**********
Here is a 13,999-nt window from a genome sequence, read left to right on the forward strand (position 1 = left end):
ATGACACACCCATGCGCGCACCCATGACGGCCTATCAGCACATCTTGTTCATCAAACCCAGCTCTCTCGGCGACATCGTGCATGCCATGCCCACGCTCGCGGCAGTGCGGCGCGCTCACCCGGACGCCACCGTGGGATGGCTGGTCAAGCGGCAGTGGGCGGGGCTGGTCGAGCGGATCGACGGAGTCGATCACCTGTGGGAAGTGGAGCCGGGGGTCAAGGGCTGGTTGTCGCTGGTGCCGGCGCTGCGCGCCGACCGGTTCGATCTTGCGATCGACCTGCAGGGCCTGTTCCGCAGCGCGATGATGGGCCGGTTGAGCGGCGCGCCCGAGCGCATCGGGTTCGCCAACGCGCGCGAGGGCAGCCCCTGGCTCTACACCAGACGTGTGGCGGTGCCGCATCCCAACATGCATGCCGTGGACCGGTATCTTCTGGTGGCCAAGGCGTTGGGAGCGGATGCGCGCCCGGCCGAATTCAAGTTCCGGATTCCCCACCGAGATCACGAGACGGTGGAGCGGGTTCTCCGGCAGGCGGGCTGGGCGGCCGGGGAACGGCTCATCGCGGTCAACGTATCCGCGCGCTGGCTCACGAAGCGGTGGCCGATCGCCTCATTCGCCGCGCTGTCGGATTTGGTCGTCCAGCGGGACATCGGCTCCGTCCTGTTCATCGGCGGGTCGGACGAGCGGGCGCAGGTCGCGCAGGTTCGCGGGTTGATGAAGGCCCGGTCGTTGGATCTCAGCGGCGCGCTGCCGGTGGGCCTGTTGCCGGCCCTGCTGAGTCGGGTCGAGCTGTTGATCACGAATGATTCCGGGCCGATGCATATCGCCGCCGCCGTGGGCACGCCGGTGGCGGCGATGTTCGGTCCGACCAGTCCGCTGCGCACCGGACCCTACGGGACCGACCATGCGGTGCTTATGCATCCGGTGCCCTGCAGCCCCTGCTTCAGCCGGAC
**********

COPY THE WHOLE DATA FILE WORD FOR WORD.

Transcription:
Here is a 13,999-nt window from a genome sequence, read left to right on the forward strand (position 1 = left end):
ATGACACACCCATGCGCGCACCCATGACGGCCTATCAGCACATCTTGTTCATCAAACCCAGCTCTCTCGGCGACATCGTGCATGCCATGCCCACGCTCGCGGCAGTGCGGCGCGCTCACCCGGACGCCACCGTGGGATGGCTGGTCAAGCGGCAGTGGGCGGGGCTGGTCGAGCGGATCGACGGAGTCGATCACCTGTGGGAAGTGGAGCCGGGGGTCAAGGGCTGGTTGTCGCTGGTGCCGGCGCTGCGCGCCGACCGGTTCGATCTTGCGATCGACCTGCAGGGCCTGTTCCGCAGCGCGATGATGGGCCGGTTGAGCGGCGCGCCCGAGCGCATCGGGTTCGCCAACGCGCGCGAGGGCAGCCCCTGGCTCTACACCAGACGTGTGGCGGTGCCGCATCCCAACATGCATGCCGTGGACCGGTATCTTCTGGTGGCCAAGGCGTTGGGAGCGGATGCGCGCCCGGCCGAATTCAAGTTCCGGATTCCCCACCGAGATCACGAGACGGTGGAGCGGGTTCTCCGGCAGGCGGGCTGGGCGGCCGGGGAACGGCTCATCGCGGTCAACGTATCCGCGCGCTGGCTCACGAAGCGGTGGCCGATCGCCTCATTCGCCGCGCTGTCGGATTTGGTCGTCCAGCGGGACATCGGCTCCGTCCTGTTCATCGGCGGGTCGGACGAGCGGGCGCAGGTCGCGCAGGTTCGCGGGTTGATGAAGGCCCGGTCGTTGGATCTCAGCGGCGCGCTGCCGGTGGGCCTGTTGCCGGCCCTGCTGAGTCGGGTCGAGCTGTTGATCACGAATGATTCCGGGCCGATGCATATCGCCGCCGCCGTGGGCACGCCGGTGGCGGCGATGTTCGGTCCGACCAGTCCGCTGCGCACCGGACCCTACGGGACCGACCATGCGGTGCTTATGCATCCGGTGCCCTGCAGCCCCTGCTTCAGCCGGAC